When Parents and Children Disagree: Diving into DNS Delegation Inconsistency

Raffaele Sommese, Giovane Moura, Mattijs Jonker, Roland van Rijswijk-Deij, Alberto Dainotti, Kimberly Claffy, Anna Sperotto

PAM2020 Passive and Active Measurement Conference

The Domain Name System (DNS) is a hierarchical, decentralized, and distributed database. A key mechanism that enables the DNS to be hierarchical and distributed is delegation [7] of responsibility from parent to child zones—typically managed by different entities. RFC1034 [12] states that authoritative nameserver (NS) records at both parent and child should be “consistent and remain so”, but we find inconsistencies for over 13M second-level domains. We classify the type of inconsistencies we observe, and the behavior of resolvers in the face of such inconsistencies, using RIPE Atlas to probe our experimental domain configured for different scenarios. Our results underline the risk such inconsistencies pose to the availability of misconfigured domains.


The Forgotten Side of DNS: Orphan and Abandoned Records

Raffaele Sommese, Mattijs Jonker, Roland van Rijswijk-Deij, Alberto Dainotti, Kimberly Claffy, Anna Sperotto

WTMC2020 5th International Workshop on Traffic Measurements for Cybersecurity

DNS zone administration is a complex task involving manual work and several entities and can therefore result in misconfigurations. Orphan records are one of these misconfigurations, in which a glue record for a delegation that does not exist anymore is forgotten in the zone file. Orphan records are a security hazard to third-party domains that have these records in their delegation, as an attacker may easily hijack such domains by registering the domain associated with the orphan. The goal of this paper is to quantify this misconfiguration, extending previous work by Kalafut et al., by identifying a new type of glue record misconfiguration – which we refer to as abandoned records – and by performing a broader characterization. Our results highlight how the situation has changed, not always for the better, compared to a decade-old study.


Manycast2 – Using Anycast to Measure Anycast

Raffaele Sommese, Leandro Bertholdo, Gautam Akiwate, Mattijs Jonker, Roland van Rijswijk-Deij, Alberto Dainotti, Kimberly Claffy, Anna Sperotto]

IMC2020 ACM Internet Measurement Conference

Anycast addressing – assigning the same IP address to multiple, distributed devices – has become a fundamental approach to improving the resilience and performance of Internet services, but its conventional deployment model makes it impossible to infer from the address itself that it is anycast. Existing methods to detect anycast IPv4 prefixes present accuracy challenges stemming from routing and latency dynamics, and efficiency and scalability challenges related to measurement load. We review these challenges and introduce a new technique we call MAnycast2 that can help overcome them. Our technique uses a distributed measurement platform of anycast vantage points as sources to probe potential anycast destinations. This approach eliminates any sensitivity to latency dynamics, and greatly improves efficiency and scalability. We discuss alternatives to overcome remaining challenges relating to routing dynamics, suggesting a path toward establishing the capability to complete, in under 3 hours, a full census of which IPv4 prefixes in the ISI hitlist are anycast.”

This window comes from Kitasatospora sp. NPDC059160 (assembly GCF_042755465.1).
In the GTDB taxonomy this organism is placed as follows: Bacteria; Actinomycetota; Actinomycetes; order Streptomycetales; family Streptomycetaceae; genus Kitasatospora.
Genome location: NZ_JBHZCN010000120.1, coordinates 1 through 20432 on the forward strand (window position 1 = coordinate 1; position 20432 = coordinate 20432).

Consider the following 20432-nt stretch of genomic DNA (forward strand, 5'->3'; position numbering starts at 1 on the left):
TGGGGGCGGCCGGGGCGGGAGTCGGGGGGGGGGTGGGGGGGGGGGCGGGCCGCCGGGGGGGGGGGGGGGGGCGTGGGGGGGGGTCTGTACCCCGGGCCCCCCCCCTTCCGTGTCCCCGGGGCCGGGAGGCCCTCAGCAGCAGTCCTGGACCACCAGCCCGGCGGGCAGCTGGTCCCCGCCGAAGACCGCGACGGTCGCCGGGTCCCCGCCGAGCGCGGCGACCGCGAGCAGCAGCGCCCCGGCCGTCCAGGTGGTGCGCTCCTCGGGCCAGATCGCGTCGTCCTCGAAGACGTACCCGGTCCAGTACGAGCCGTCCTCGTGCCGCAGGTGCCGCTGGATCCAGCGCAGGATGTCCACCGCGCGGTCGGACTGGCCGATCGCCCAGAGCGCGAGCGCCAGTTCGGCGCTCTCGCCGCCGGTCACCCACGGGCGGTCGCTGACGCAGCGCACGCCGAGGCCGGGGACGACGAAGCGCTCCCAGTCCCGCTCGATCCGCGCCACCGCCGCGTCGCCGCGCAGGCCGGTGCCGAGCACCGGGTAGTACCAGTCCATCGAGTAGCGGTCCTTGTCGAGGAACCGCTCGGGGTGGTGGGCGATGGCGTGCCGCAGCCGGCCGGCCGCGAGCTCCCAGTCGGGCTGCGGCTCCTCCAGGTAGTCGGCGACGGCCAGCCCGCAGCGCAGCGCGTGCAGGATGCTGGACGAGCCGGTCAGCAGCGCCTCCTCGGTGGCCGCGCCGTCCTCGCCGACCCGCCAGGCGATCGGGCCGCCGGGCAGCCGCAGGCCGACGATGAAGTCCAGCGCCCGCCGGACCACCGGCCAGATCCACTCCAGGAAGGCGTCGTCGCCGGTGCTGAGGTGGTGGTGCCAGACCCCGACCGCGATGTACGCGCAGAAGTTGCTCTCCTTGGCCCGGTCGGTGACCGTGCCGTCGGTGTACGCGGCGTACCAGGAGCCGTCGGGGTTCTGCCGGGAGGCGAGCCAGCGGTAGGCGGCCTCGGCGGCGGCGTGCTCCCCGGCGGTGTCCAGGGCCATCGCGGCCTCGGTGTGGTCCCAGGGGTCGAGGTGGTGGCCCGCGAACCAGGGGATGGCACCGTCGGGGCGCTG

Unresolved Issues: Prevalence, Persistence, and Perils of Lame Delegations

Gautam Akiwate, Mattijs Jonker, Raffaele Sommese, Ian Foster, Geoffrey M Voelker, Stefan Savage, KC Claffy

IMC2020 ACM Internet Measurement Conference

The modern Internet relies on the Domain Name System (DNS) to convert between human-readable domain names and IP addresses. However, the correct and efficient implementation of this function is jeopardized when the configuration data binding domains, nameservers and glue records is faulty. In particular lame delegations, which occur when a nameserver responsible for a domain is unable to provide authoritative information about it, introduce both performance and security risks. We perform a broad-based measurement study of lame delegations, using both longitudinal zone data and active querying. We show that lame delegations of various kinds are common (affecting roughly 14% of domains we queried), that they can significantly degrade lookup latency (when they do not lead to outright failure), and that they expose hundreds of thousands of domains to adversarial takeover. We also explore circumstances that give rise to this surprising prevalence of lame delegations, including unforeseen interactions between the operational procedures of registrars and registries.”